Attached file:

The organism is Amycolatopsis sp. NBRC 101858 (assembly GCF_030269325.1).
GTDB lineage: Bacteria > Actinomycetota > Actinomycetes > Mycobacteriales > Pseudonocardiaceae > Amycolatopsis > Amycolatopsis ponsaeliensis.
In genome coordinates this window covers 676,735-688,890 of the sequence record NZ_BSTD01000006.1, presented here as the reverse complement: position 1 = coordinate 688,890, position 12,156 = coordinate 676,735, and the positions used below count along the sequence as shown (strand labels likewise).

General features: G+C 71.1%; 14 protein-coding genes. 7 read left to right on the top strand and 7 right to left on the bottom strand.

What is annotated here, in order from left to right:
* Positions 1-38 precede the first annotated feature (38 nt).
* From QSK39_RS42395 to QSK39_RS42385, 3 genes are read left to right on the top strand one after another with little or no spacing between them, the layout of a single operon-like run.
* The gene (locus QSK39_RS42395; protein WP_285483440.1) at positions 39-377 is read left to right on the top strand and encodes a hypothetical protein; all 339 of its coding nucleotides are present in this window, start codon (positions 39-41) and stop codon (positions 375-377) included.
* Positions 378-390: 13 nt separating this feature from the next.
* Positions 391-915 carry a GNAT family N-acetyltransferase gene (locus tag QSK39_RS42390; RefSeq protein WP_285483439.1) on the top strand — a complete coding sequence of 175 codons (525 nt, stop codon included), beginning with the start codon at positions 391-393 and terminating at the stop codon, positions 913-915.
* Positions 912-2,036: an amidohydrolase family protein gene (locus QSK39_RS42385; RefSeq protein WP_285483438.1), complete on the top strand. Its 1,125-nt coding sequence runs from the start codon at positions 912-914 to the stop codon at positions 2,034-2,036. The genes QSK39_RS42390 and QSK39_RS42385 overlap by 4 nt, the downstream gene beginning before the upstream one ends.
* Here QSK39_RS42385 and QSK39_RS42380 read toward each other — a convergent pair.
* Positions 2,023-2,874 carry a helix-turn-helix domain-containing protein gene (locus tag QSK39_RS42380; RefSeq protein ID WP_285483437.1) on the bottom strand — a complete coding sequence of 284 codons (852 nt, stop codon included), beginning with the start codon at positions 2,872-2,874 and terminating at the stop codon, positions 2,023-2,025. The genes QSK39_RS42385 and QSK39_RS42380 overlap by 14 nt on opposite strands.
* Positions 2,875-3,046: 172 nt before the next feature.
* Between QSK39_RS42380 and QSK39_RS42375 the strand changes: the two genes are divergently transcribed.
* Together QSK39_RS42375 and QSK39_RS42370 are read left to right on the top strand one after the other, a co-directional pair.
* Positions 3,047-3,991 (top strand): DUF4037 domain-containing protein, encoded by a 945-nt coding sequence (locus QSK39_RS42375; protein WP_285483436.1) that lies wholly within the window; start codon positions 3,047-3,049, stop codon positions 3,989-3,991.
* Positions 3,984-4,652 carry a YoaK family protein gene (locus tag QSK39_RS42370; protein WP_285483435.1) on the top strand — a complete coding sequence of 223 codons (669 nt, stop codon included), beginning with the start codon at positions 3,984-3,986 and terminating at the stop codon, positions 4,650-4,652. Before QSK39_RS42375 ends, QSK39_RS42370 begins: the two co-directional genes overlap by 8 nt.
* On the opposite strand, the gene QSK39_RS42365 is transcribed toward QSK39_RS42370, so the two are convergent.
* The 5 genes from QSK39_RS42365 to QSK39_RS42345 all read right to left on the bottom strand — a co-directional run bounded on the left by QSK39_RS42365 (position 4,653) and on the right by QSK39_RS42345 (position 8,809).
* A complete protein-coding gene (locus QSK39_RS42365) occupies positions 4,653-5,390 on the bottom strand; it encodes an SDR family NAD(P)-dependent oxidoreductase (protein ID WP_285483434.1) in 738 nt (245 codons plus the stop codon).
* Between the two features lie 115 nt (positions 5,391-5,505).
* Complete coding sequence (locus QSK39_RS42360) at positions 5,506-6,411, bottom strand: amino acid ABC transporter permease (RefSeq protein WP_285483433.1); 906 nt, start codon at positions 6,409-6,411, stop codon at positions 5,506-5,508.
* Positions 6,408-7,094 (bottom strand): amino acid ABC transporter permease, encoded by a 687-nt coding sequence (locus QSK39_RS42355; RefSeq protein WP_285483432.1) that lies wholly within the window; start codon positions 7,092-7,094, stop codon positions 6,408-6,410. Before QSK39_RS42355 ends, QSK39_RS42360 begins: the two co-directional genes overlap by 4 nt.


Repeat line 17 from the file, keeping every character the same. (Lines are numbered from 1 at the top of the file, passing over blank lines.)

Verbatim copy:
* Positions 3,047-3,991 (top strand): DUF4037 domain-containing protein, encoded by a 945-nt coding sequence (locus QSK39_RS42375; protein WP_285483436.1) that lies wholly within the window; start codon positions 3,047-3,049, stop codon positions 3,989-3,991.